~ Kentucky Pollinators and Backyard Wildlife ~   The Carolina wren (Thryothorus ludovicianus) is a common visitor to backyards throughout Kentucky and much of the eastern U.S. Both the male and the female look alike. These chestnut-colored, medium-sized, songbirds have a ton of personality and are very vocal. Although you […]

Carolina wren


~ Kentucky Pollinators and Backyard Wildlife ~   Mining bees or miner bees are some of our earliest native bees to become active in the spring. All of the bees in the genus Adrena are commonly referred to as mining bees. It is estimated that there are over 400 species […]

Mining Bees



~ Kentucky Pollinators and Wildlife ~   The American woodcock (Scolopax minor), also known as the timberdoodle, is a funny looking bird whose mating display represents one of the early signs of spring for many parts of eastern North America. It can be found in young, wet woodlands, especially where […]

American Woodcock


~ Kentucky Pollinators and Backyard Wildlife ~   The warm weather this week and the seeds sprouting in my nursery have me dreaming of spring. I also recently started stratifying some milkweed seeds for the nursery, which got me thinking about the bumble bee moths that I enjoy watching each […]

Hummingbird Moths and Bumblebee Moths


~ Kentucky Pollinators and Backyard Wildlife ~   Skunks may not be the first animal that pops into your mind for backyard wildlife, but they are common visitors to many yards. Because they are active at dusk and during the night, they often go unobserved. Despite their infamous defense mechanism, […]

Striped Skunks



~ Kentucky Pollinators and Backyard Wildlife ~   Each year the Cornell Lab of Ornithology and the National Audubon Society host the Great Backyard Bird Count. The count is always held in mid-February. Everyone is welcome to participate in the count and despite the name, you don’t have to do […]

The Great Backyard Bird Count is Just around the Corner


~ Kentucky Pollinators and Backyard Wildlife ~   Of the three species of squirrels that can be found in Kentucky, the gray squirrel (Sciurus carolinensis) is the most common. Gray squirrels are native to most of the eastern U.S. They have also been introduced to parts of the western U.S. […]

Gray Squirrels


~ Kentucky Pollinators & Backyard Wildlife ~   The tufted titmouse (Baeolophus bicolor) is the only species of titmouse found in the eastern U.S. These curious, vocal songbirds are in the same family as the chickadees. In fact, once upon a time, they were in the same genus as chickadees, […]

Tufted Titmouse



Over the last week, I’ve noticed an increase in the number of brightly yellow tiger-swallowtail butterflies. Tiger-swallowtails are one of my favorite Kentucky butterflies and I love taking pictures of them on the milkweed and other wildflowers on our farm. However, there is another group of butterflies that I have […]

Skippers: Common, but often Overlooked Butterflies of Kentucky


Springtime is a busy time for honey bees and beekeepers alike. As more and more flowers and trees begin to bloom, the amount of nectar and pollen available for the bees increases. The queen is also busy laying eggs and the population of bees in the hive is rapidly expanding […]

It’s Swarm Season Again


You don’t have to live in Kentucky long to figure out that Kentucky weather can be a bit crazy. Seventy degree weather one day and snow the next? Yep, we can do that. Noooo problem. I know many of our neighbors in Tennessee, Illinois, Indiana, and Ohio claim the same […]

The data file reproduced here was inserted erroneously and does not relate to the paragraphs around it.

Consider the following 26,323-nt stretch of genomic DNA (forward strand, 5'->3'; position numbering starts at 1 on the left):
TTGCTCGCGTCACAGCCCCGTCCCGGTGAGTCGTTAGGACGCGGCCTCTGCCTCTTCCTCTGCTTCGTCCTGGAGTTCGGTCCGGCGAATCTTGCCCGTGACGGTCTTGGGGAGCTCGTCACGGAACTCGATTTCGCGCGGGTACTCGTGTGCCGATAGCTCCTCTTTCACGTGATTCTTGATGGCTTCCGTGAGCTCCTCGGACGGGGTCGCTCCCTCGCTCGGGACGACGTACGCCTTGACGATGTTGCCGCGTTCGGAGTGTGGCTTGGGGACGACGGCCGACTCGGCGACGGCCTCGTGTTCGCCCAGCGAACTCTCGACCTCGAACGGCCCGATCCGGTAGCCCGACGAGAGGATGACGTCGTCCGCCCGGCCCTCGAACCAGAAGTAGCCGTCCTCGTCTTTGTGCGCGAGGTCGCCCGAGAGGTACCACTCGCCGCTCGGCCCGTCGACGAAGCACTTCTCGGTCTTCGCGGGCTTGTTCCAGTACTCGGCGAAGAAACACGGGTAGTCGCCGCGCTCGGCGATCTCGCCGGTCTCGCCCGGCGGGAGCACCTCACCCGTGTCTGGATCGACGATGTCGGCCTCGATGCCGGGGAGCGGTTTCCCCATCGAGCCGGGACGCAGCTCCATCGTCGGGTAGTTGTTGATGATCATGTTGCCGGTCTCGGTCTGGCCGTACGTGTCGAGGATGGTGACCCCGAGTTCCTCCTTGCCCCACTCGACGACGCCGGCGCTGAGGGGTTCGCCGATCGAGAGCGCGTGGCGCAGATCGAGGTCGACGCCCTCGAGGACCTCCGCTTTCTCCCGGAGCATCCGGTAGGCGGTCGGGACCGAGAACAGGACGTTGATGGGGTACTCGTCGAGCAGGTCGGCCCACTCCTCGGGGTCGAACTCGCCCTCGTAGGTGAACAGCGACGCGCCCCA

Hummingbirds that Look Almost Dead but Aren’t



It’s almost time for the hummingbirds to start arriving in Kentucky! In Kentucky, like the rest of the eastern U.S., we only have one common species of hummingbird – the ruby-throated hummingbird. Each year these tiny birds migrate from wintering grounds in Mexico and Central America to breeding grounds in […]

Help Track Hummingbird Migrations


Many of you are probably wondering what I mean by “when helping the bees hurts.” Am I talking about getting stung? While I agree getting stung wouldn’t feel good, that’s not what I am talking about. What I am talking about is much more complex and the “hurt” can have […]

When “Helping the Bees” Hurts


Sulphur butterflies are the bright yellow butterflies with relatively few markings that we see in our gardens and other open areas during the summer and fall. Of the medium to small sized butterflies, sulphurs are some of my favorites. There are several species of sulphur butterflies that can be found […]

Sulphur Butterflies



Recently, the rusty patched bumble bee (Bombus affinis) made history when the U.S. Fish and Wildlife Service listed it as this country’s first endangered bumble bee. The rusty patched bumble bee is one of approximately 50 bumble bees native to the U.S. Relatively little research has been done on many […]

The Rusty Patched Bumble Bee – The First Bumble Bee ...


Honey bees have been the focus of much attention over the last several years. Thanks to this increased attention most people now know that honey bee populations are declining and facing many serious challenges. However, the story that is often not told is that of the native bees. The honey […]

The Importance of Native Bees


Looking out my front window, I can see an old walnut tree with a couple of clumps of mistletoe in it. Mistletoes play an important role in the environment and I talked about them in my blog on Dec. 1, 2015. As I look at the mistletoe clumps in the […]

The Great Purple Hairstreak



Humans have a very long history of interacting with honey bees. However, before we go into that long history it is important to understand that not all bees are honey bees. While there are thousands of species of bees living throughout the world, only a handful of species produce honey. […]

A Brief History of Beekeeping